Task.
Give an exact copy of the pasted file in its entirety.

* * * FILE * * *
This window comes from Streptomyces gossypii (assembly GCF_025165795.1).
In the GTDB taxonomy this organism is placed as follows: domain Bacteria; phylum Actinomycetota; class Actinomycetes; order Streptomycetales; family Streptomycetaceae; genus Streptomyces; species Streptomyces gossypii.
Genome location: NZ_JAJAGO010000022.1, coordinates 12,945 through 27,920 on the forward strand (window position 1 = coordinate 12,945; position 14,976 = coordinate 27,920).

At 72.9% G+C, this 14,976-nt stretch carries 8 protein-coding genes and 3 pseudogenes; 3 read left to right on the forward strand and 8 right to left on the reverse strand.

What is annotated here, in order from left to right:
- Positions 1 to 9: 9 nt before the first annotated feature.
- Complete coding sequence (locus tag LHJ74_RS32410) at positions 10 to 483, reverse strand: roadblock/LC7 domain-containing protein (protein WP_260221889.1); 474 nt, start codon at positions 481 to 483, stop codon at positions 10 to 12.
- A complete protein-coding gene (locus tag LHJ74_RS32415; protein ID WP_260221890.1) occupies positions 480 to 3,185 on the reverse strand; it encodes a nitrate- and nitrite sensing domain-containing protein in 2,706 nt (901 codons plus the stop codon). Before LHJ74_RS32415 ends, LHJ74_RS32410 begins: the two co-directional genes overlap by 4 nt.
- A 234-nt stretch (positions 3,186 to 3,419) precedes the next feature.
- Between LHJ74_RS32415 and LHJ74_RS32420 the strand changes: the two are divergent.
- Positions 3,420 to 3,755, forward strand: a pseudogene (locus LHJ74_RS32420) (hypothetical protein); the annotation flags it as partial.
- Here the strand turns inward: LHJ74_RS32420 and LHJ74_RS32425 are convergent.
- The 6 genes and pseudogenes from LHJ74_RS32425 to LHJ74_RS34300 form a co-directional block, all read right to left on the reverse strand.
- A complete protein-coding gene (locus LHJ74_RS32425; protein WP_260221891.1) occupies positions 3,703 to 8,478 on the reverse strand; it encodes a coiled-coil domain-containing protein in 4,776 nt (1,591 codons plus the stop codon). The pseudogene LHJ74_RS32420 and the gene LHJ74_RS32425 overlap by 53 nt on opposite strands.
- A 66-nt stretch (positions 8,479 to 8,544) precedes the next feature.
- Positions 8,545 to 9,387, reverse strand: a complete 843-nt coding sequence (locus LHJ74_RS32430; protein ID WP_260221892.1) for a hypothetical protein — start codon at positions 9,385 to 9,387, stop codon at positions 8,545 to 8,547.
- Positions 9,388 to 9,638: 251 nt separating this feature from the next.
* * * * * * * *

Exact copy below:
This window comes from Streptomyces gossypii (assembly GCF_025165795.1).
In the GTDB taxonomy this organism is placed as follows: domain Bacteria; phylum Actinomycetota; class Actinomycetes; order Streptomycetales; family Streptomycetaceae; genus Streptomyces; species Streptomyces gossypii.
Genome location: NZ_JAJAGO010000022.1, coordinates 12,945 through 27,920 on the forward strand (window position 1 = coordinate 12,945; position 14,976 = coordinate 27,920).

At 72.9% G+C, this 14,976-nt stretch carries 8 protein-coding genes and 3 pseudogenes; 3 read left to right on the forward strand and 8 right to left on the reverse strand.

What is annotated here, in order from left to right:
- Positions 1 to 9: 9 nt before the first annotated feature.
- Complete coding sequence (locus tag LHJ74_RS32410) at positions 10 to 483, reverse strand: roadblock/LC7 domain-containing protein (protein WP_260221889.1); 474 nt, start codon at positions 481 to 483, stop codon at positions 10 to 12.
- A complete protein-coding gene (locus tag LHJ74_RS32415; protein ID WP_260221890.1) occupies positions 480 to 3,185 on the reverse strand; it encodes a nitrate- and nitrite sensing domain-containing protein in 2,706 nt (901 codons plus the stop codon). Before LHJ74_RS32415 ends, LHJ74_RS32410 begins: the two co-directional genes overlap by 4 nt.
- A 234-nt stretch (positions 3,186 to 3,419) precedes the next feature.
- Between LHJ74_RS32415 and LHJ74_RS32420 the strand changes: the two are divergent.
- Positions 3,420 to 3,755, forward strand: a pseudogene (locus LHJ74_RS32420) (hypothetical protein); the annotation flags it as partial.
- Here the strand turns inward: LHJ74_RS32420 and LHJ74_RS32425 are convergent.
- The 6 genes and pseudogenes from LHJ74_RS32425 to LHJ74_RS34300 form a co-directional block, all read right to left on the reverse strand.
- A complete protein-coding gene (locus LHJ74_RS32425; protein WP_260221891.1) occupies positions 3,703 to 8,478 on the reverse strand; it encodes a coiled-coil domain-containing protein in 4,776 nt (1,591 codons plus the stop codon). The pseudogene LHJ74_RS32420 and the gene LHJ74_RS32425 overlap by 53 nt on opposite strands.
- A 66-nt stretch (positions 8,479 to 8,544) precedes the next feature.
- Positions 8,545 to 9,387, reverse strand: a complete 843-nt coding sequence (locus LHJ74_RS32430; protein ID WP_260221892.1) for a hypothetical protein — start codon at positions 9,385 to 9,387, stop codon at positions 8,545 to 8,547.
- Positions 9,388 to 9,638: 251 nt separating this feature from the next.